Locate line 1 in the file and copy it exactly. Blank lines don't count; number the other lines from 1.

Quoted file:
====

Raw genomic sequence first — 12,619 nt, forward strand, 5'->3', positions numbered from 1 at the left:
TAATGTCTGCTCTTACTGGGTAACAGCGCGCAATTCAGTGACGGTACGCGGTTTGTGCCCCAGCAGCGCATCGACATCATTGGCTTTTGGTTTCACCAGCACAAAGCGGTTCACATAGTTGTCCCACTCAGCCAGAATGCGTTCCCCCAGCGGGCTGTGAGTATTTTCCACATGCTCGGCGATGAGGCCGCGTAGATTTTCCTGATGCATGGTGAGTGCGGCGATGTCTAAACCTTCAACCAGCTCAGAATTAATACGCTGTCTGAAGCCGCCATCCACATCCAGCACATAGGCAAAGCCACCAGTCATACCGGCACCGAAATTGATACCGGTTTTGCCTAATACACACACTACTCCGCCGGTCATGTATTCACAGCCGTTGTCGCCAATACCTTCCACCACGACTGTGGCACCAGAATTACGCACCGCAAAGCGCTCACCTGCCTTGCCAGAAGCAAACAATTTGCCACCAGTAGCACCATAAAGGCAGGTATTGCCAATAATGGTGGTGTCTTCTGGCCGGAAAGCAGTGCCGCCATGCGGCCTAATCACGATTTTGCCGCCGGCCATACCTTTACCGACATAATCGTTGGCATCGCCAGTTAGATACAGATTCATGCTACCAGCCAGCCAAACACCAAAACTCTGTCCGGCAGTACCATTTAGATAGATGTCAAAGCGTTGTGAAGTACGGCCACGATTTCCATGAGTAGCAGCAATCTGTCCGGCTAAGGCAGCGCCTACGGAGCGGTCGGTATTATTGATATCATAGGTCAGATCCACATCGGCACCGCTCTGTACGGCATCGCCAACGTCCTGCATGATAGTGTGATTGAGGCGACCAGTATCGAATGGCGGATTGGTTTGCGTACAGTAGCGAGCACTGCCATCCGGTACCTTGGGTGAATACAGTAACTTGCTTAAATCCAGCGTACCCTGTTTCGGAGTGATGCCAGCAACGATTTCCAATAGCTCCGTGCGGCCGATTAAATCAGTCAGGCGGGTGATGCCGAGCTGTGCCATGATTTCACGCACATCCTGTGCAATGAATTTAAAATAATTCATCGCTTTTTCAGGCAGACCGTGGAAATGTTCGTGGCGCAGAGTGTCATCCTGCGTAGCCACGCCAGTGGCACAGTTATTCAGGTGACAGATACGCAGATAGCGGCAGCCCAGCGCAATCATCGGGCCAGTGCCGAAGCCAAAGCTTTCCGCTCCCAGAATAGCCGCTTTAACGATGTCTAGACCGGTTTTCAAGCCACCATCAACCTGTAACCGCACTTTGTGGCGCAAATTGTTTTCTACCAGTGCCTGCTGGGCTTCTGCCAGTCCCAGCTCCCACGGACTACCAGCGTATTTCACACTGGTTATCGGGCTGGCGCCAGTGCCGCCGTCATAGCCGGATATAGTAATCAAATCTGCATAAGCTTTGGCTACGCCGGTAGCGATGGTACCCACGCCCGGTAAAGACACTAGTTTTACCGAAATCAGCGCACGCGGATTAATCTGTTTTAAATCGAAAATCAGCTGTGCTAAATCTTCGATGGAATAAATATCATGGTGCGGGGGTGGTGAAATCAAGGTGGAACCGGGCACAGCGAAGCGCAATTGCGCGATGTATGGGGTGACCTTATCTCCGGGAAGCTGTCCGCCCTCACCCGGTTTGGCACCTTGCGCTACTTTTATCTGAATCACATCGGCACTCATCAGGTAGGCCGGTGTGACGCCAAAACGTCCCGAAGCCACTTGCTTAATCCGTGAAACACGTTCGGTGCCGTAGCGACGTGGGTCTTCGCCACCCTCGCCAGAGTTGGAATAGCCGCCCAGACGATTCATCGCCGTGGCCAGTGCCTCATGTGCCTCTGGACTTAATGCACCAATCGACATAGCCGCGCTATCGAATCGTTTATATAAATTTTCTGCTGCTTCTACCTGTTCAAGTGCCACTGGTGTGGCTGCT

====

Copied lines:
Raw genomic sequence first — 12,619 nt, forward strand, 5'->3', positions numbered from 1 at the left: